By no means do the style and size differences rule out Wagner as the author or supplier of the 1918 portfolio sheets; we just don’t have all the facts. At the same time, we can’t ignore the alternative possibilities sitting right under our nose. We now know that the Henry Ford collection is teeming with Harry Lawson tattoo artifacts and they spill over from his Norfolk days. Wouldn’t you know! In this very era, Lawson advertised 10 x 14 design sheets. While surely others did as well, the context of the portfolio strongly suggests a connection.
Harry Lawson might hold a very interesting place in tattoo supply history. In his short stint in the supply game, Lawson himself proclaimed he was a design specialist, and he offered a large and fine array of tattoo designs. Along with Wagner and Waters, he was one of the main supply advertisers in Billboard magazine at the turn of the 1920s decade.
Harry Lawson Tattoo Supply Booklet (c. late 1910s-early 1920s), pg. 4 “The main thing in tattooing is to have a real fine assortment of designs, and that is the one thing that you can get, as I make a specialty of designs. I sell designs in sheets, size 10 x 14, or in book form, twenty-four designs in each book. These designs are all colored and make good flash. It also is a big help to the tattooer, as he can see where to put the different colors while tattooing.”
1922 Mar 4 Billboard pg. 63: Tattoo Supplies-Tattooing designs, 500 Stencil Impressions, 2 Sheets of designs, 10×14, nicely colored; 17 wristband designs, one sheet of lodge emblems, 6 chest designs, 6 formulas to remove tattoo marks. Price $5.00. Harry Lawson, Box 1206 Los Angeles, California mar4″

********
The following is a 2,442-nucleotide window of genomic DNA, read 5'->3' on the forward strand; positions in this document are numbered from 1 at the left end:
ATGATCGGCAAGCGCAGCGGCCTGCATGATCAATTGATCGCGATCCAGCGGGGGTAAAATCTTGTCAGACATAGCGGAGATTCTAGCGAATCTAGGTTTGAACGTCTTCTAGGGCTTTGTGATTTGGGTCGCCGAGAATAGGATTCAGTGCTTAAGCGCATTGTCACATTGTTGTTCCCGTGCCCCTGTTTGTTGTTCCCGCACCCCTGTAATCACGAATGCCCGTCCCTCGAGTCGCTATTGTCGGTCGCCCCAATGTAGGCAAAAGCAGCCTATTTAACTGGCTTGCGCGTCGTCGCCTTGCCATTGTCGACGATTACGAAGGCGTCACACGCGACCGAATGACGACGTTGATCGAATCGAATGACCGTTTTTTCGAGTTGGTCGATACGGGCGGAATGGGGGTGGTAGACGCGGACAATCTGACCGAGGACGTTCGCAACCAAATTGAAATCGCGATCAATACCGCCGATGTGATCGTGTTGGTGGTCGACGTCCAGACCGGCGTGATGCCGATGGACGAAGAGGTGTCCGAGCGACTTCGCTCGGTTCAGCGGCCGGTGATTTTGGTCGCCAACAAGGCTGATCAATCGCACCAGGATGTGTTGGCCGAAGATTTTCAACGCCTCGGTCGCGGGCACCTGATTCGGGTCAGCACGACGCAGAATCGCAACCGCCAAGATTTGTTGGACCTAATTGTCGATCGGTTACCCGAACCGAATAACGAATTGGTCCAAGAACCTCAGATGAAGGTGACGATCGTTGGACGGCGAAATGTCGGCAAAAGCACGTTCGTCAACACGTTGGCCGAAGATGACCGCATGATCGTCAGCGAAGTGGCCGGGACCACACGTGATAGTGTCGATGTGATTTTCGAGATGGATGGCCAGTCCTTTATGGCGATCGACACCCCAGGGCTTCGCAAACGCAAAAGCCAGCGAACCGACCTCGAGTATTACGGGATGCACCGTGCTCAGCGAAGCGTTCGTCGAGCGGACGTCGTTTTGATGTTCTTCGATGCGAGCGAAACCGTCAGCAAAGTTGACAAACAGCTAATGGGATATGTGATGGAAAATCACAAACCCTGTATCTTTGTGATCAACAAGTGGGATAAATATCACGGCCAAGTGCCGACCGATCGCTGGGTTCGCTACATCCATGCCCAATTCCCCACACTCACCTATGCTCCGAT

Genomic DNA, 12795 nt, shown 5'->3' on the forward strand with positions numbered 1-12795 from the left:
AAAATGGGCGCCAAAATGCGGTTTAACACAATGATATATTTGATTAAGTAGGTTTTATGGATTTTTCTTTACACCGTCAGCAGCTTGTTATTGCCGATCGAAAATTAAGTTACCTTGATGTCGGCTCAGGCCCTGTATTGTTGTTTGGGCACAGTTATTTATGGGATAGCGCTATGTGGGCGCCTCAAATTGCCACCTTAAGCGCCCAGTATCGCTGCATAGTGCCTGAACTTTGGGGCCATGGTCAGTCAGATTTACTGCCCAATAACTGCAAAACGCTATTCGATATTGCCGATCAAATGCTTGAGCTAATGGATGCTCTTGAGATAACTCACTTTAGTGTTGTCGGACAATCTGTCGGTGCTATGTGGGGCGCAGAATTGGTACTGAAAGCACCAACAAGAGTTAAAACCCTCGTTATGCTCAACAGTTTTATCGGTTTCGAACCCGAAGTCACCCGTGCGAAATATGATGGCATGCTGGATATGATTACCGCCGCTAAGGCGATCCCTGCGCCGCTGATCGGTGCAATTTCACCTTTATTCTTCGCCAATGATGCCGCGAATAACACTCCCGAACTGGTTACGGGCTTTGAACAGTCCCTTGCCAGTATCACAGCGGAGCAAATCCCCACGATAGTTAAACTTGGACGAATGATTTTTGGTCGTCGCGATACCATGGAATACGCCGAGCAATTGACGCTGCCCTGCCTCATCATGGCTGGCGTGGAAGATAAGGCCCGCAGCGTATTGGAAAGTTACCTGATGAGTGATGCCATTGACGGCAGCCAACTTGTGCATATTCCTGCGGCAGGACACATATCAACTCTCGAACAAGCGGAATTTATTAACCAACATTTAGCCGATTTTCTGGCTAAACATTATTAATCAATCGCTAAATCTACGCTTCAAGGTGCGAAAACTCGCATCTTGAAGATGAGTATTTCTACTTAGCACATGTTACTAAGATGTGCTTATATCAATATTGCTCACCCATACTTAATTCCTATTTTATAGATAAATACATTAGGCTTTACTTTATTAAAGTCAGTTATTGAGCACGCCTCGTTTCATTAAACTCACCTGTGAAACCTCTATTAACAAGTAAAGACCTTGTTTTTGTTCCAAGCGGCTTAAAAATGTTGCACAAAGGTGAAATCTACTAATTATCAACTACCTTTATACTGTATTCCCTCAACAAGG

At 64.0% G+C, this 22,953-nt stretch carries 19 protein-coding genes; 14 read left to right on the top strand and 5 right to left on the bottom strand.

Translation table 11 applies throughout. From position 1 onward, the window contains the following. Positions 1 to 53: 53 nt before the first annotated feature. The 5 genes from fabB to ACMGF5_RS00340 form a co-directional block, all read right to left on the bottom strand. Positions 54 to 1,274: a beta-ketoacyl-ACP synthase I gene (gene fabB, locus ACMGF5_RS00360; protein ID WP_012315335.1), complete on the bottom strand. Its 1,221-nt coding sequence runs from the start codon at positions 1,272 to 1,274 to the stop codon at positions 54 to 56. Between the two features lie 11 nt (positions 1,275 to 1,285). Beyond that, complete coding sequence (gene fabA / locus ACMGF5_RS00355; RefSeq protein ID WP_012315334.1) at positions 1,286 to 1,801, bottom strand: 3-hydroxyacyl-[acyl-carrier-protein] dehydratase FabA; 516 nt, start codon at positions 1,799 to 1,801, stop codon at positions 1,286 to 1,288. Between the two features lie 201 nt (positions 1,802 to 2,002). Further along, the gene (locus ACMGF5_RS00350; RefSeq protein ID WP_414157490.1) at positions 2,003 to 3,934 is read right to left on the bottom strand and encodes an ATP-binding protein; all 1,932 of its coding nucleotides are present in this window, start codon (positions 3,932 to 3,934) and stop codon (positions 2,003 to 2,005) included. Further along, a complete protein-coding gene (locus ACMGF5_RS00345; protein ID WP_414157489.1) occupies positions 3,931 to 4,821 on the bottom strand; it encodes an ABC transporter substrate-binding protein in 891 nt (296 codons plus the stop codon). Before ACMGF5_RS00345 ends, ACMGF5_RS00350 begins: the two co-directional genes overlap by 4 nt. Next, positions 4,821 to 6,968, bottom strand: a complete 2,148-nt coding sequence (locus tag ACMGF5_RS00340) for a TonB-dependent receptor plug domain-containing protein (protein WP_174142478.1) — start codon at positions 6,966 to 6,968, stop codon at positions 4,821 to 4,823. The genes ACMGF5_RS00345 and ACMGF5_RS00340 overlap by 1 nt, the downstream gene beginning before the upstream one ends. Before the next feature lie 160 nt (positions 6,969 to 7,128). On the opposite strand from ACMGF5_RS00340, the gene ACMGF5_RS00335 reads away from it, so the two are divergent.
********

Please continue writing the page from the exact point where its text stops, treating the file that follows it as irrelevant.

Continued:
Additionally, although we should use caution when assessing tattoo work from this early era of sparse records, it’s difficult not to notice a certain continuity between the portfolio designs and the designs attributed to Lawson today. The tricky part is …how does that factor in?
Note: Lost Art of Tattooing’s Past includes additional Lawson flash sheets.
Lawson-Alberts-Wagner Tattoo Designs:
None of these findings substantiate Lawson as the author or producer of the 1918 tattoo portfolio, or excludes Wagner. But the circumstances surrounding the portfolio are thought-provoking.
Assuming the portfolio did originate in Norfolk, in 1918, we are looking at a very specific time frame. This, theoretically, narrows down specifics. In 1918, the main tattoo artists in Norfolk were Cap Coleman & Andy Sturtz, Lenora Platt, Elmer Getchell & Jim Wilson, and Harry Lawson & Lew Alberts. Since we are focused on Lawson, the latter partnership certainly stands out. As a matter of fact, it wouldn’t be surprising if this episode is part of the story.
Let’s say Lawson did sell the design sheets through his supply company and possibly even drew them; were there outside influences …from Wagner or even Lew Alberts?
Consider these factors:
♣Lawson and Alberts were partners in 1918, in Norfolk, just after Alberts’ many years of working with Wagner. As far as we know, Alberts had been working in Wagner’s highly successful tattoo shop up to this point. So, why did he go to Norfolk? Is it possible Lawson invited him there with the intention of collaborating on a set of designs?
♣The portfolio designs—in style and arrangement—are similar to those on the sheet attributed to Wagner from the same period.
♣There’s also the fact that Alberts studied mechanical drawing at a technical institute. The portfolio designs are elegantly drafted—made for quick and neatly applied tattoos. The robust shading is also similar to the Alberts drawings that Ed Hardy owns.